<br />
Ovipositioning can last several days and 290+ eggs can be laid. The eggs are full of vitelus.<br />
<br />
SOURCES:<br />
<br />
<a href="http://www.scielo.br/pdf/aesalq/v8/13.pdf" rel="nofollow">http://www.scielo.br/pdf/aesalq/v8/13.pdf</a><br />
<br />
<a href="https://revistas.ufg.br/iptsp/article/viewFile/16752/10197" rel="nofollow">https://revistas.ufg.br/iptsp/article/viewFile/16752/10197</a><br />
<br />
<a href="https://www.researchgate.net/publication/279466023_ACIDENTE_HUMANO_POR_Megalopyge_lanata_LEPIDOPTERA_MEGALOPYGIDAE_EM_AREA_URBANA_DO_MUNICIPIO_DE_UBERLANDIA_MG_BRASIL" rel="nofollow">https://www.researchgate.net/publication/279466023_ACIDENTE_HUMANO_POR_Megalopyge_lanata_LEPIDOPTERA_MEGALOPYGIDAE_EM_AREA_URBANA_DO_MUNICIPIO_DE_UBERLANDIA_MG_BRASIL</a><br />
<br />
<a href="http://www.agrolink.com.br/problemas/lagarta-de-fogo_486.html" rel="nofollow">http://www.agrolink.com.br/problemas/lagarta-de-fogo_486.html</a> - only filter good things in these websites, as I&#039;ve never seen one that provides beneficial informations to nature.<br />
<br />
<a href="https://en.wikipedia.org/wiki/Megalopyge_lanata" rel="nofollow">https://en.wikipedia.org/wiki/Megalopyge_lanata</a><br />
<br />
<a href="http://www.defesavegetal.net/megala" rel="nofollow">http://www.defesavegetal.net/megala</a> - only filter good things in these websites, as I&#039;ve never seen one that provides beneficial informations to nature.<br />
<br />
<a href="http://www.infobibos.com/artigos/2008_3/taturanas/index.htm" rel="nofollow">http://www.infobibos.com/artigos/2008_3/taturanas/index.htm</a> - Read the end as well by translation.<br />
<br />
<a href="http://eol.org/pages/386495/overview" rel="nofollow">http://eol.org/pages/386495/overview</a> Animalia,Apoditrysia,Arthropoda,Arthropods,Brazil,Caterpillar,Geotagged,Insecta,Insects,Lepidoptera,Megalopyge,Megalopyge lanata,Megalopygidae,Megalopyginae,South America,Zygaenoidea,animal,animals,arthropod,insect Click/tap to enlarge PromotedSpecies introCountry intro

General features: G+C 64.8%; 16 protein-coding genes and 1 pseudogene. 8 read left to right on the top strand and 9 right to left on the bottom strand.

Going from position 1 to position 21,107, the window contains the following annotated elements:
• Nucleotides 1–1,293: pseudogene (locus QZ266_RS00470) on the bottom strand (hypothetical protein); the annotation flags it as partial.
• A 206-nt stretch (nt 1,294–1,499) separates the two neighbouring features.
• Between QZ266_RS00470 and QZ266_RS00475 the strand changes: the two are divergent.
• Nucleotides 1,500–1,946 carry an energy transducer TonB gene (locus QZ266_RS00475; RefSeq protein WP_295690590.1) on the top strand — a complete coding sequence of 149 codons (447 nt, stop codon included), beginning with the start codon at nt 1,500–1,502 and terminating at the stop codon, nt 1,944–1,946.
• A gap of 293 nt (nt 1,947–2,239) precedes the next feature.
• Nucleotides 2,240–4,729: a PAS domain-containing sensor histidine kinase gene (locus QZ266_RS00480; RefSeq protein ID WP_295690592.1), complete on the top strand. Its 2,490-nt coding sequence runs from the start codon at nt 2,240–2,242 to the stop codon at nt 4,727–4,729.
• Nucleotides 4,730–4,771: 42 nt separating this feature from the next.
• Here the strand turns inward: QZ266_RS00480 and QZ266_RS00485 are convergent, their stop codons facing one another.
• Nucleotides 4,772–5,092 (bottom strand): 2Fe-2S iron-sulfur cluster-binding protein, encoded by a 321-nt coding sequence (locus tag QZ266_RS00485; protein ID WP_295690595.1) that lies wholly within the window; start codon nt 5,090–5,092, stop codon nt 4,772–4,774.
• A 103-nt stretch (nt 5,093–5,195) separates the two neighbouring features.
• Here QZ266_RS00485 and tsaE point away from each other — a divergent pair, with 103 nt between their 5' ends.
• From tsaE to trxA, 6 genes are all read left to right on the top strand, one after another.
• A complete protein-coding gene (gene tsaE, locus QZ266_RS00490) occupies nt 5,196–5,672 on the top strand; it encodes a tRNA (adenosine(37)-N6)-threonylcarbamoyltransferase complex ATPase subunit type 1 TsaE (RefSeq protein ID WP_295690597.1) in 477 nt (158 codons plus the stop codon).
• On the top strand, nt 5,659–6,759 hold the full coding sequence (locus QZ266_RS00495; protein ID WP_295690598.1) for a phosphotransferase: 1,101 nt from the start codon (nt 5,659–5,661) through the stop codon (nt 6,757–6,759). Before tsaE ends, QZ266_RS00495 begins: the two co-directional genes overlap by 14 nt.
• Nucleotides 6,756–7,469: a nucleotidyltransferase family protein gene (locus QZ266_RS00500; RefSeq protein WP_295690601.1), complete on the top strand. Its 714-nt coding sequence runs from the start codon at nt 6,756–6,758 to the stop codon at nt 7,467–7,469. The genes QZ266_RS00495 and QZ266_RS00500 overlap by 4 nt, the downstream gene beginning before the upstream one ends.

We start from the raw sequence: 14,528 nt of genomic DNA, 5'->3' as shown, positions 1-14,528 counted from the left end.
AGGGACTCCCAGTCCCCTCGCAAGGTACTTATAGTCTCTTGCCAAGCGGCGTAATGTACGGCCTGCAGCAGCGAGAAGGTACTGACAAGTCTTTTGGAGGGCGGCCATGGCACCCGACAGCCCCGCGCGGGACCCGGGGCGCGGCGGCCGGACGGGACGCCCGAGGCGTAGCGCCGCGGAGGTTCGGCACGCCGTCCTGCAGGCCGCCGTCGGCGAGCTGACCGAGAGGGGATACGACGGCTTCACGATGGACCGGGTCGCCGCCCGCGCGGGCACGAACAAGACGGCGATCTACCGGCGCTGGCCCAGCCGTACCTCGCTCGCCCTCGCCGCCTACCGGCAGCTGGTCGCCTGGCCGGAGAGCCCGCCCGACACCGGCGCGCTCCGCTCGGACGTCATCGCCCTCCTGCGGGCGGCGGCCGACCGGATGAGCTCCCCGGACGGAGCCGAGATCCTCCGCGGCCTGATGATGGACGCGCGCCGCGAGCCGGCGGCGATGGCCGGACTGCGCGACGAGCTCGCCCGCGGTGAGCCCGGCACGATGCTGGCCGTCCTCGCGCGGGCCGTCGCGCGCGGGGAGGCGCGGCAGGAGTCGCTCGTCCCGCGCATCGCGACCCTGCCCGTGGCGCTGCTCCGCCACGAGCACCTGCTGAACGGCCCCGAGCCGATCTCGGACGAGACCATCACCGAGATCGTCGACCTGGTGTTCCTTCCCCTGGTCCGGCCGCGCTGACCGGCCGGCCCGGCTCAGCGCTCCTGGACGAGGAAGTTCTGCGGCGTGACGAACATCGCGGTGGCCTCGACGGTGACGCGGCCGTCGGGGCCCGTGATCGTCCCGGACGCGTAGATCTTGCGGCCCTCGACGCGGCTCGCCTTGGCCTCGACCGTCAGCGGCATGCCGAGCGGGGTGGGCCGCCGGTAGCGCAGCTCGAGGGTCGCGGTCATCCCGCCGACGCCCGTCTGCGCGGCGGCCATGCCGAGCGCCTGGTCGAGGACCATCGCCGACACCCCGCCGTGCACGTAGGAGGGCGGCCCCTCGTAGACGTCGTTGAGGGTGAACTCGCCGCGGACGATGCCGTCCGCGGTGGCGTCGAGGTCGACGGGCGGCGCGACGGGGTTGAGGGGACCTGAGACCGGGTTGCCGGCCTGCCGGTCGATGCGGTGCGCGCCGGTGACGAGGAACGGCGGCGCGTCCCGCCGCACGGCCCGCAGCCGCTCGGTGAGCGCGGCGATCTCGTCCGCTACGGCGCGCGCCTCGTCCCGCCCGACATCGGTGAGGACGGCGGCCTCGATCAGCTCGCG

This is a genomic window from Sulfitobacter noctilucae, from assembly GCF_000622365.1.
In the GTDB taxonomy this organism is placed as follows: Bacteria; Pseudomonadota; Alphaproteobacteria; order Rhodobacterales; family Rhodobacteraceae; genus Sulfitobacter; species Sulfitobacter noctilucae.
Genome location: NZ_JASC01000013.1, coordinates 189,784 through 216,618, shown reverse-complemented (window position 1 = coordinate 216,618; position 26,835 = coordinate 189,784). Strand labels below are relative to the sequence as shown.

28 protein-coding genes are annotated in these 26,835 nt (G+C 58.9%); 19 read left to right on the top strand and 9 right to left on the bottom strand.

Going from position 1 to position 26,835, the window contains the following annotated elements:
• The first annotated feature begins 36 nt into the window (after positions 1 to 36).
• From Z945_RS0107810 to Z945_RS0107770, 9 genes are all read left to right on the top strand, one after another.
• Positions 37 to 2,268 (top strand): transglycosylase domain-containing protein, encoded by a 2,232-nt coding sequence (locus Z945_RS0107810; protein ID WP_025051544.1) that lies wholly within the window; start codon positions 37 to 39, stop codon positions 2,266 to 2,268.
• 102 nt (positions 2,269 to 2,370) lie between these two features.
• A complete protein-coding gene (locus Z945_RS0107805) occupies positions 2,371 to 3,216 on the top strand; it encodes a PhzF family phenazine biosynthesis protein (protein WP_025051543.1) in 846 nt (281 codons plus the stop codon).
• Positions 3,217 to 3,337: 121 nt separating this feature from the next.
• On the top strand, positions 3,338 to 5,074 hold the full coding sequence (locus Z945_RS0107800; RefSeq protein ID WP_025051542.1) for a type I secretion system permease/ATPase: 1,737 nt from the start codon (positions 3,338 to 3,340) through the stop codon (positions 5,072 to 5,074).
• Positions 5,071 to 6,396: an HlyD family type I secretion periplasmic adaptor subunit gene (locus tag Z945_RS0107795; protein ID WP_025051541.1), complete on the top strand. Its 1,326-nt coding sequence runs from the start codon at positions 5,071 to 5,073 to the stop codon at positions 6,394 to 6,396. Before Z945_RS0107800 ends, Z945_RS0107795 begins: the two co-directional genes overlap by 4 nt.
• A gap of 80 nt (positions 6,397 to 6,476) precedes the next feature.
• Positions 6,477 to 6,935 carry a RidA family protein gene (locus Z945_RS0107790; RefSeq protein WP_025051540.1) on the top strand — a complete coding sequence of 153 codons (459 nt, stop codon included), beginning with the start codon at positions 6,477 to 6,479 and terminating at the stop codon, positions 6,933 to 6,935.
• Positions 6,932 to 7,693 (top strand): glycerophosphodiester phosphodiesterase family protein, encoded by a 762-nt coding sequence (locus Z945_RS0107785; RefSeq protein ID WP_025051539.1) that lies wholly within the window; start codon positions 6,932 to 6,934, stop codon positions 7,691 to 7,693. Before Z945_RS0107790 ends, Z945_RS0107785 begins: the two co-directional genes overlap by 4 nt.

Megalopyge lanata - Puss Caterpillar (Stoll, 1780)

Lepidoptera: Apoditrysia: Zygaenoidea: Megalopygidae: Megalopyginae

Larval length: up to 55mm.

Wingspan: ♀ ~70 - 85mm / ♂ ~50mm.

Date: 4th of July, 2017 at 11:21:18am.
Location: Brazil, Santa Catarina, Benedito Novo (Lat: -26.83, Long: -49.27999999999997, Accuracy in meters: 80.99765660274748)

This is a caterpillar belonging to the order Lepidoptera, subdivision Apoditrysia, superfamily Zygaenoidea, family Megalopygidae and subfamily Megalopyginae.

Offsprings stay close to each other until they reach the next developmental stage. Their bristled hairs emit toxins upon pressure and will cause damage to the skin, including but not limited to purulent bubbles. Treatment is made with - among other methods - ice packs and antihistamines. Nevertheless, accidents with this species very rarely (or never) end in death and the symptoms can be remedied with ease unless the subject affected is allergic, a situation that can occur with pretty much any toxin, even a bee sting, and even then these situations are not always fatal. I purposedly burned myself with the toxin and suffered an intense allergic reaction but never went to the hospital and am alive. The caterpillars are not aggressive and will NEVER attack anyone; the toxin is a defensive and passive mechanism - Just respect and all is fine.

The larva feeds on Persea americana, Coffea arabica, Psidium guajava, Mangifera indica, Prunus persica, Pyrus communis, Rosa sp., Citrus sp. and Hura crepitans, with the possibility of more hosts existing given their polyphytophagou nature. The hairs are brownish and the body has an overall dorsal whitish coloring and red bumps on the laterals of each segment. The ventral surface is reddish-brown with reddish bumps. Each segment is separated by a black part. Head retractable. Right above and below each stigma there are hairs which are inserted above the spiracles are planted on protuberances, possessing less saturarion than the others.

They undergo around 7 molts and measure from 50 to 55mm in length, but this information is controversial. Larval phase is relatively extended with a stage consisting of a period of free life and a stage of sheltering which is considered a pre-nymphal stage. Nymphal stage is short and the adult phase reduced. Egg incubation time unknown to me, but registered at around 15 days. On the host plant the caterpillar searches for a suitable place to make the cocoon, consisting of a large chunk of their life. The cocoon is made of protective, strong structures. The structure is silvery. Over this primary surface the caterpillar builds a secondary structure with brownish, globular, relatively thick strings. The cocoon is finally attached to a surface (like trunks) and is very hard to remove without the aid of a cutting object which will probably damage it. After the fourth day the tissue adherence inside the cocoon makes for impossible or semi-impossible sight of the insides. The cocoon is able to protect the individual with efficiency.